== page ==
1. Can you learn mindfulness without meditating?
It is possible to be mindful without meditating. However, mindfulness meditation practice (known as formal practice) can be thought of in the same way as a yoga practice. The more you practise yoga, the more you will notice its effects over time.
A 2014 study of brain imaging found eight brain regions could be altered in meditators. Self awareness (thoughts and emotions), memory and emotional regulation were all found to have been positively affected by mindfulness meditation. Focused awareness can help with stress in the short term. Meditation is like taking your brain for a workout at the gym. It will help strengthen things from the inside rather than sticking a plaster on the outside.
2. How does mindfulness actually ‘work’?
The two key aspects of mindfulness based approaches are awareness and acceptance. One of the main causes of mental unrest is the attempt to mentally avoid pain, both physical and emotional. It is this inner struggle of the mind that creates our mental distress and exhaustion.
Mindfulness allows us to turn towards what is happening to us, almost as if we have stepped to one side and are observing everything that’s happening in and around us with an attitude of curiosity.
Formal practice (meditation) has been shown to trigger the relaxation response. This means your brain calms down because it’s not being constantly flooded with stress hormones. Over time the neural pathways in the brain are changed and you become less reactive and generally feel more able to handle stressful situations.
3. What’s compassion got to do with mindfulness?
Compassion allows us to take care of ourselves and learn ways to soothe and calm our nervous system.
While mindfulness allows us to be fully present to our experiences, these experiences can be hard to face if they are unpleasant especially if we are used to numbing or ignoring them. Mindfulness allows us to be present to our experiences but compassion provides us with the tools to support ourselves when our experiences are emotionally challenging.
4. Isn’t it selfish to practise self compassion?
No, far from it. Airline flight attendants instruct you to put on your own oxygen mask before helping others. You cannot help others if you yourself are helpless (burnt out or overwhelmed). Learning practical skills to soothe and calm our own nervous systems, can make us feel less reactive and generally happier. This has a direct impact on our relationships with others.
6. Will mindfulness make me feel less stressed?
Research has shown that meditation alters the neurological pathways in the brain. The meditation itself may not feel relaxing. Our minds can wander all over the place. What we aim to do is to simply notice our minds have wandered and bring them back to the practice. It is the space in between meditations where people report that they notice they are less reactive and feel better able to cope with difficulties thereby decreasing their levels of stress.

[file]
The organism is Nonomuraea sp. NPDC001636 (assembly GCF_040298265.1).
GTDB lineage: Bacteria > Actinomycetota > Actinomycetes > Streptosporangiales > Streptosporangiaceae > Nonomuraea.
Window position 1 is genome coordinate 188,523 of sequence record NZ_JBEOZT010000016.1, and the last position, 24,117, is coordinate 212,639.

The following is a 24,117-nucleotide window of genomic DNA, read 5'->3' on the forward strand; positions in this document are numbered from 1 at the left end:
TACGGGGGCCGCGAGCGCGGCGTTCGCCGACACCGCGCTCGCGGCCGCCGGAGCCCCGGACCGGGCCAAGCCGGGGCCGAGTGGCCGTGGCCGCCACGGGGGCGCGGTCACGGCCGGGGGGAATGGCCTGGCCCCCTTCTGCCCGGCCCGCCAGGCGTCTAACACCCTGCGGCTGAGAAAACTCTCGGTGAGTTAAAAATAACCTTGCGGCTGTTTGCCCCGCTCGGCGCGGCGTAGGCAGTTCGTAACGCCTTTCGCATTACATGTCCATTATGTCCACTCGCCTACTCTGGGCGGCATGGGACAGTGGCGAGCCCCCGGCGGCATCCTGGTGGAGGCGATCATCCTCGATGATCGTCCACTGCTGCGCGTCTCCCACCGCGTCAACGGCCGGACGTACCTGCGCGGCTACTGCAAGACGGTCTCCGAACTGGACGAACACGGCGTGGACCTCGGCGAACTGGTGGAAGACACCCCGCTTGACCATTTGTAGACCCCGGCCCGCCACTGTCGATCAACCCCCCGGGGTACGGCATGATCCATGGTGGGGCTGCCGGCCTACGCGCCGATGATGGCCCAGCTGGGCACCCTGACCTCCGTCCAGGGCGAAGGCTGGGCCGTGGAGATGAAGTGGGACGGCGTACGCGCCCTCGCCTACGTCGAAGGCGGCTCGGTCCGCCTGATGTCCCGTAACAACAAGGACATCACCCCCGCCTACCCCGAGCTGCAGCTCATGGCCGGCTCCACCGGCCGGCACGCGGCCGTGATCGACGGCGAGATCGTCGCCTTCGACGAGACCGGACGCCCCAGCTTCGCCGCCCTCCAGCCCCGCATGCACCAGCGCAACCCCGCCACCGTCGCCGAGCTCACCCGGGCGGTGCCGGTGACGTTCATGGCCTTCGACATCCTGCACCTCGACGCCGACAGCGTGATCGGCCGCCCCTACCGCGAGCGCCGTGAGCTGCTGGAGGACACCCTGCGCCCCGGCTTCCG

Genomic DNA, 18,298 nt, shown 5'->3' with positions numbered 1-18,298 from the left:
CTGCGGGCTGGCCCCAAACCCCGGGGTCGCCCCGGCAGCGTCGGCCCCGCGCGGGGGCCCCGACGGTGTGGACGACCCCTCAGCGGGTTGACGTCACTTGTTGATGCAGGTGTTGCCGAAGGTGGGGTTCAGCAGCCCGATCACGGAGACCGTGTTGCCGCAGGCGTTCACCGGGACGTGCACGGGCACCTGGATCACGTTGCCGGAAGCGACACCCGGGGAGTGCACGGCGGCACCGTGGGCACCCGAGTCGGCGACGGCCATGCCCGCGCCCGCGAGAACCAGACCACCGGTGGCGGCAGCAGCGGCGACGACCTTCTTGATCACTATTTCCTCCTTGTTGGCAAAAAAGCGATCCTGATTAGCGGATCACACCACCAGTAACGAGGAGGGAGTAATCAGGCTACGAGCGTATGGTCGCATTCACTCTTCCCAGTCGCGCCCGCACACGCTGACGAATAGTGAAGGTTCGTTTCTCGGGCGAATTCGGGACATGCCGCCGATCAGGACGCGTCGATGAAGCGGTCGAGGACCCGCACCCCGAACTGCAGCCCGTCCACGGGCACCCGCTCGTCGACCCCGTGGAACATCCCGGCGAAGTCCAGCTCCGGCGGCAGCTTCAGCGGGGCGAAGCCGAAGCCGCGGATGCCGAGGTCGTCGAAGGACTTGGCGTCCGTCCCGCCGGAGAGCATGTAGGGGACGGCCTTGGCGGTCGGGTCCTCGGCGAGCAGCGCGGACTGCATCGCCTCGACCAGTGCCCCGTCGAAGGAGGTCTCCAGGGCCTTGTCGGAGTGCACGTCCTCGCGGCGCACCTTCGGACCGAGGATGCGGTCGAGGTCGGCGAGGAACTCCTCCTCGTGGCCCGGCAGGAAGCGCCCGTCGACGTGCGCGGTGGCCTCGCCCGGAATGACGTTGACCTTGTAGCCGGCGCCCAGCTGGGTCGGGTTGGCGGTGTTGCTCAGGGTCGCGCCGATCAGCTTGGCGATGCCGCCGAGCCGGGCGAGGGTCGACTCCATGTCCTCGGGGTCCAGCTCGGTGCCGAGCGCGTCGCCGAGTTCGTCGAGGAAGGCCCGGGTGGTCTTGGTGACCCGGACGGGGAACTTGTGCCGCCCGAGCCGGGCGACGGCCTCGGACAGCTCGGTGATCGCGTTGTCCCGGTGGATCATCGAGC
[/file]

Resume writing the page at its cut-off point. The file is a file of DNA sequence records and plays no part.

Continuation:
7. What’s the difference between mindfulness and awareness?
Awareness is where we drop out of autopilot and bring conscious awareness to our experience. Mindfulness involves a lot more introspection, we not only notice our experience but how our minds, bodies and emotions are responding to the experience with a sense of curiosity. Awareness is more sensory based and is a mental concept which allows us to be more present.
Mindfulness allows us to tap into our inner wisdom and learn to trust it. We can then make choices to support rather than sabotage ourselves.
8. Is mindfulness a religion?
No mindfulness isn’t a religion but it does originate from belief systems such as Buddhism and Hinduism. It can also be part of religious and meditative practices.
9. What does mindfulness feel like?
Over time many people practising mindfulness report improvements in mood, stress levels and overall quality of life. Mindfulness can only be experienced by doing it. You can learn about what love and grief mean but you can’t really know what they feel like until you experience them.
10. How long will it take to feel the effects?
Most people struggle with meditation at the beginning. Restlessness, racing thoughts and body discomfort can make it easy to give up. If you practise daily between 10 and 20 minutes, you should see positive results in a few weeks to a few months.
As you develop your practice you should be able to notice an inner lightness emerge as you meditate. Physically your stress levels should drop and having a stronger parasympathetic nervous system should make you more resilient to illness, help promote healing and help you feel less anxious around life’s challenges ◆
Source: ADI News
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